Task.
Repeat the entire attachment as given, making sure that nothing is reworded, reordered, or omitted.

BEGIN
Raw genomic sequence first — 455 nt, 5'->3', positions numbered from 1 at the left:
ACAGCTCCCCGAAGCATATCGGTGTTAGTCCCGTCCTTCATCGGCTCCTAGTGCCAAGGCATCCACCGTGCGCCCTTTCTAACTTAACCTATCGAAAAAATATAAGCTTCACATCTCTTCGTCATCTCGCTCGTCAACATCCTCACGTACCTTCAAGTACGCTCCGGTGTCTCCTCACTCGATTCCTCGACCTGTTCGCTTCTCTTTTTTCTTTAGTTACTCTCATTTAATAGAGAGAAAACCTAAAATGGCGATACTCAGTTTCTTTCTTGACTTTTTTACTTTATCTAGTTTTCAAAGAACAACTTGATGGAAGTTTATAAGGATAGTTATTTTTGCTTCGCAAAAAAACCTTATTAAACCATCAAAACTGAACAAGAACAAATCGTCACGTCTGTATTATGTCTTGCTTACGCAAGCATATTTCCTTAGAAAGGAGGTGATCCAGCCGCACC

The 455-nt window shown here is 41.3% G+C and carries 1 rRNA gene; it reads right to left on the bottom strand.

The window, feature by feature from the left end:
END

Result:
Raw genomic sequence first — 455 nt, 5'->3', positions numbered from 1 at the left:
ACAGCTCCCCGAAGCATATCGGTGTTAGTCCCGTCCTTCATCGGCTCCTAGTGCCAAGGCATCCACCGTGCGCCCTTTCTAACTTAACCTATCGAAAAAATATAAGCTTCACATCTCTTCGTCATCTCGCTCGTCAACATCCTCACGTACCTTCAAGTACGCTCCGGTGTCTCCTCACTCGATTCCTCGACCTGTTCGCTTCTCTTTTTTCTTTAGTTACTCTCATTTAATAGAGAGAAAACCTAAAATGGCGATACTCAGTTTCTTTCTTGACTTTTTTACTTTATCTAGTTTTCAAAGAACAACTTGATGGAAGTTTATAAGGATAGTTATTTTTGCTTCGCAAAAAAACCTTATTAAACCATCAAAACTGAACAAGAACAAATCGTCACGTCTGTATTATGTCTTGCTTACGCAAGCATATTTCCTTAGAAAGGAGGTGATCCAGCCGCACC

The 455-nt window shown here is 41.3% G+C and carries 1 rRNA gene; it reads right to left on the bottom strand.

The window, feature by feature from the left end: